Wednesday, April 11, 2012

Taming the Test Monster

This week is Spring Break and our students have some well-deserved time off. Last week was full of test prep. Unfortunately, after this nice week off, they’ll be returning to the real thing—State testing.

Test time is a very anxious period for our students. In fact, we often see attendance decrease significantly during test preparation weeks or text exams because students are afraid. It’s probably difficult to think back to when you last had a test—most of you probably blocked it out! I was a pretty good student in school. I never had problems participating in class or answering questions, but when you put a test in front of me, something changed. My entire mind would go blank and I all of a sudden could barely remember my name! Well, maybe it wasn’t that extreme, but you get the point.

To help reduce testing anxiety, Partnership with Children has developed a curriculum “Taming the Test Monster”. We give students strategies on how to prepare for test taking such as getting enough rest, having a hearty breakfast and making sure they get up a bit early so they don’t feel rushed and stressed. We treat test anxiety as a real monster and understand it might affect each student differently. Our students are given a picture of their monster and asked to draw or write about how the test monster makes them feel and what causes them the most anxiety. We discuss everyone’s feelings—it’s very helpful for students to verbalize their fears and know that some of their classmates have the same fears. After the discussion we put all of the Test Monsters into a box, seal it tight and throw it away. By physically separating themselves from their Test Monster, students are able to “free” themselves from their fears and anxiety!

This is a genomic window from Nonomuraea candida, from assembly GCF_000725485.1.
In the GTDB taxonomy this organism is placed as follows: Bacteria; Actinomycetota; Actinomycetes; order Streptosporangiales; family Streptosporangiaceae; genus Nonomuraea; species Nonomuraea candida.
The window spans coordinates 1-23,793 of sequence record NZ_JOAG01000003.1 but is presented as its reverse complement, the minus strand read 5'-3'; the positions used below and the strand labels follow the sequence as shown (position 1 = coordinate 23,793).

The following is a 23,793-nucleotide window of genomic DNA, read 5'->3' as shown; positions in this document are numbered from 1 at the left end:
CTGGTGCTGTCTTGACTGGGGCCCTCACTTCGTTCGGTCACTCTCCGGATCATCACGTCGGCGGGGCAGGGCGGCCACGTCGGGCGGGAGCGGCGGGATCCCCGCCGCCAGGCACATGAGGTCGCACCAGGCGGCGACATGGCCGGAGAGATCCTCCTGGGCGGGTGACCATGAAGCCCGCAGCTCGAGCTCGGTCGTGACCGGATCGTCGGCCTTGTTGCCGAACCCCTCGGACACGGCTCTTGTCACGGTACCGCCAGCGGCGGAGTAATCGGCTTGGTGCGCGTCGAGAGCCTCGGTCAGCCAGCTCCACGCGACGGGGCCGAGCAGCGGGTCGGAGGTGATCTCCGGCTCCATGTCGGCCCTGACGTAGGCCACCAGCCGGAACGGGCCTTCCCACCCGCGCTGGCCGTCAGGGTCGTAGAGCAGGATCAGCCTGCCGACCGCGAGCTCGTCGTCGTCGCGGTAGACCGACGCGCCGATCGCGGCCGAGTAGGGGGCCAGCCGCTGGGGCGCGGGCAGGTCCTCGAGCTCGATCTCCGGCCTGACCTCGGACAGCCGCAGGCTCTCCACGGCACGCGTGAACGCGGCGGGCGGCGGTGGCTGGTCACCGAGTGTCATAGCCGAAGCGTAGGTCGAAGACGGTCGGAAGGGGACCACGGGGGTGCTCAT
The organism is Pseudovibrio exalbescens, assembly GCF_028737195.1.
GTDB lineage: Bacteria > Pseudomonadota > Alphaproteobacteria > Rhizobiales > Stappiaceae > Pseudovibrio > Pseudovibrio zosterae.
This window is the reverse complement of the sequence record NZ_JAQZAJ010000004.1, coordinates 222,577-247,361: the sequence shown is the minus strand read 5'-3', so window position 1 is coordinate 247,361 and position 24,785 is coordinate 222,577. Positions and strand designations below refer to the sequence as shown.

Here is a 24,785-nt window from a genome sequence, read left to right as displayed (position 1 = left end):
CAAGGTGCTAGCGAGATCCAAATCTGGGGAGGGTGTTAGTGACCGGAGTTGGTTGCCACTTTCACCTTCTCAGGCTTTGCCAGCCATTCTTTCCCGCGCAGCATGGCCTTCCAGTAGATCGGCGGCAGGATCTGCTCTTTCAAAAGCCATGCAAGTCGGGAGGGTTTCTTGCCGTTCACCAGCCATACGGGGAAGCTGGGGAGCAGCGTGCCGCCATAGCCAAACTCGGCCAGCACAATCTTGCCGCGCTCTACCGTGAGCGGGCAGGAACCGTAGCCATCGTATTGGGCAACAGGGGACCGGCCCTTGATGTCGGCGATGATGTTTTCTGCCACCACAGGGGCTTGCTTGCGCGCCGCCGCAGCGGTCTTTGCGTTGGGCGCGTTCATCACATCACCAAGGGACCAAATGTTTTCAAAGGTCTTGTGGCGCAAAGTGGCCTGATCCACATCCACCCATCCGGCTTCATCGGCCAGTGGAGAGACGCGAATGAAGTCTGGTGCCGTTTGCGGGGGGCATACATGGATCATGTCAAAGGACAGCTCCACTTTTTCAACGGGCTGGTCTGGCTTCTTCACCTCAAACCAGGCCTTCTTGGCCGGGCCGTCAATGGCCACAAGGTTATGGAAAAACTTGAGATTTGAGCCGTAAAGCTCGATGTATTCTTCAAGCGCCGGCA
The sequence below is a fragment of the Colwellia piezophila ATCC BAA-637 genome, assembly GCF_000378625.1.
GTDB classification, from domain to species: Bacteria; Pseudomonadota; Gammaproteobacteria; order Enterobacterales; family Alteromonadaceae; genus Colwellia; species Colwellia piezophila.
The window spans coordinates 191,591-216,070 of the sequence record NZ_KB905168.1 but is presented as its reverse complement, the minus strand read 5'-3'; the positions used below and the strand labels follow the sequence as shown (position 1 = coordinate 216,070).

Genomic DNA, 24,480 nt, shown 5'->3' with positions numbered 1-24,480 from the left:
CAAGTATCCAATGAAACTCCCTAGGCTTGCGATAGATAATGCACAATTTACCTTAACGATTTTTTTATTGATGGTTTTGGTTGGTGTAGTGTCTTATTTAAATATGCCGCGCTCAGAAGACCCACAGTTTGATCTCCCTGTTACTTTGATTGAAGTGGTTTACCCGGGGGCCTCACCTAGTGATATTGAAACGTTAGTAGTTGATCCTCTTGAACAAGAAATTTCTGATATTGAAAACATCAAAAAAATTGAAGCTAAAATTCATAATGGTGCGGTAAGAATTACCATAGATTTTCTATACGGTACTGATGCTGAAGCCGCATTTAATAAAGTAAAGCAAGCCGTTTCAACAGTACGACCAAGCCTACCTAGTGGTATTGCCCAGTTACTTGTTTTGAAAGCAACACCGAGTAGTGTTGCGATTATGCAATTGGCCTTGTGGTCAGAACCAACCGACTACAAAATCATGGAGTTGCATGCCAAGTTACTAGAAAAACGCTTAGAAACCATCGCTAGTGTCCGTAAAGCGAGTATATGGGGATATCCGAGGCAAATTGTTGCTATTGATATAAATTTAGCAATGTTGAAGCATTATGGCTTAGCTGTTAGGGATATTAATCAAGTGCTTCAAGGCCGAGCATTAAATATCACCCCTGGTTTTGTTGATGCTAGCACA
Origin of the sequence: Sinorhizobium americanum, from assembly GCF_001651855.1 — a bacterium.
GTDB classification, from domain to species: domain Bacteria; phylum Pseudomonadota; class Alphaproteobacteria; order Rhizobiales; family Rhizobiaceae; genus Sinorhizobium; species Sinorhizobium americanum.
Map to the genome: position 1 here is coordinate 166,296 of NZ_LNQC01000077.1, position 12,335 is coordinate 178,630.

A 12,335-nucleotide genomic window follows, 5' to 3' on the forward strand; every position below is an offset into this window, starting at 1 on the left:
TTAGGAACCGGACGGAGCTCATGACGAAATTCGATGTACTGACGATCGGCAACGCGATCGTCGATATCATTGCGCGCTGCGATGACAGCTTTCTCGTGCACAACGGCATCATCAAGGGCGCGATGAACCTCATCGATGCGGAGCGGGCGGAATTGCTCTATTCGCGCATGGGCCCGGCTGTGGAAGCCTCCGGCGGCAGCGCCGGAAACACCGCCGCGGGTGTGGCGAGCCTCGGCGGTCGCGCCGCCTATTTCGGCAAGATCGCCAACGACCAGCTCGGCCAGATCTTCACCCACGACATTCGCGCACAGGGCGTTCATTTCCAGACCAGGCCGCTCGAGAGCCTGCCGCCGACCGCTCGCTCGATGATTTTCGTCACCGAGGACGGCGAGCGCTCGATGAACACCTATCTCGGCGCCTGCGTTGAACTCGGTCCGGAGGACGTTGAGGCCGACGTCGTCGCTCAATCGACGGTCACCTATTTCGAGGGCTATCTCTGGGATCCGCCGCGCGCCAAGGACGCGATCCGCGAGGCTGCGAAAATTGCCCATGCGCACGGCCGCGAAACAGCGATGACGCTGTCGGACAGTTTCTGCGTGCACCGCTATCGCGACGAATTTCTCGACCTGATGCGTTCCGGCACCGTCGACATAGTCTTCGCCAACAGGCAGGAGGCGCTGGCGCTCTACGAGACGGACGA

Our schedules get a bit hectic during test preparation. Our normal counseling, whether it is small groups, one-on-one or classroom programs, goes on hold for the week as we introduce the Test Monster curriculum. We also work with students and classrooms that are not normally served by Partnership with Children because the principal or a teacher will come to me and express concern about their students’ test anxiety. This year we provide full classroom programming for three classrooms. During test preparation, we add six more classes to that list solely to execute our Test Monster curriculum.

While it might seem unfair to have to return to school after break and go right into test week, at least we know our students will be prepared. They tamed the Test Monster last week, will hopefully get to relax during break this week and will come back to school Monday less stressed, more confident and ready to succeed.